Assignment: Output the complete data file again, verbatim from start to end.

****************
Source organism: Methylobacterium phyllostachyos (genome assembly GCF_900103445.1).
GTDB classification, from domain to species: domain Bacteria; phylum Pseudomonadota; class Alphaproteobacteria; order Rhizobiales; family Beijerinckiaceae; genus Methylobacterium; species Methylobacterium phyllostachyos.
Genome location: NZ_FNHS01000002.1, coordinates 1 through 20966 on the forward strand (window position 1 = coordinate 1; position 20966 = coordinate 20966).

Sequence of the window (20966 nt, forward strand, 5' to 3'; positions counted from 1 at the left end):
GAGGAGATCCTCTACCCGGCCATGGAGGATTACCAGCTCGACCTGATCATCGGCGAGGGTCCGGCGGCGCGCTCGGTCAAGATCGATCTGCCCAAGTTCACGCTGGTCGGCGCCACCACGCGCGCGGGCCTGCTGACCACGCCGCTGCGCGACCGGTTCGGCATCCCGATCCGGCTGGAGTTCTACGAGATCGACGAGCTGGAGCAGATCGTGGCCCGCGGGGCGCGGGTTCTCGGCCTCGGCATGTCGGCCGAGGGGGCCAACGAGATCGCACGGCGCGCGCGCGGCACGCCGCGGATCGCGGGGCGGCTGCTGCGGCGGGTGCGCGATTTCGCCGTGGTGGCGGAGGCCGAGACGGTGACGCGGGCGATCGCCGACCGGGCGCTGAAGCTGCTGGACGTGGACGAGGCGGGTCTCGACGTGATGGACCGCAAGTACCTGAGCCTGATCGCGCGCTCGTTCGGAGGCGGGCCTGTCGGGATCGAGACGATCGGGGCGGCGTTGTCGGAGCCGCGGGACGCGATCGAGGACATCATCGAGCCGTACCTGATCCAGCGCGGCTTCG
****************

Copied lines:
Source organism: Methylobacterium phyllostachyos (genome assembly GCF_900103445.1).
GTDB classification, from domain to species: domain Bacteria; phylum Pseudomonadota; class Alphaproteobacteria; order Rhizobiales; family Beijerinckiaceae; genus Methylobacterium; species Methylobacterium phyllostachyos.
Genome location: NZ_FNHS01000002.1, coordinates 1 through 20966 on the forward strand (window position 1 = coordinate 1; position 20966 = coordinate 20966).

Sequence of the window (20966 nt, forward strand, 5' to 3'; positions counted from 1 at the left end):
GAGGAGATCCTCTACCCGGCCATGGAGGATTACCAGCTCGACCTGATCATCGGCGAGGGTCCGGCGGCGCGCTCGGTCAAGATCGATCTGCCCAAGTTCACGCTGGTCGGCGCCACCACGCGCGCGGGCCTGCTGACCACGCCGCTGCGCGACCGGTTCGGCATCCCGATCCGGCTGGAGTTCTACGAGATCGACGAGCTGGAGCAGATCGTGGCCCGCGGGGCGCGGGTTCTCGGCCTCGGCATGTCGGCCGAGGGGGCCAACGAGATCGCACGGCGCGCGCGCGGCACGCCGCGGATCGCGGGGCGGCTGCTGCGGCGGGTGCGCGATTTCGCCGTGGTGGCGGAGGCCGAGACGGTGACGCGGGCGATCGCCGACCGGGCGCTGAAGCTGCTGGACGTGGACGAGGCGGGTCTCGACGTGATGGACCGCAAGTACCTGAGCCTGATCGCGCGCTCGTTCGGAGGCGGGCCTGTCGGGATCGAGACGATCGGGGCGGCGTTGTCGGAGCCGCGGGACGCGATCGAGGACATCATCGAGCCGTACCTGATCCAGCGCGGCTTCG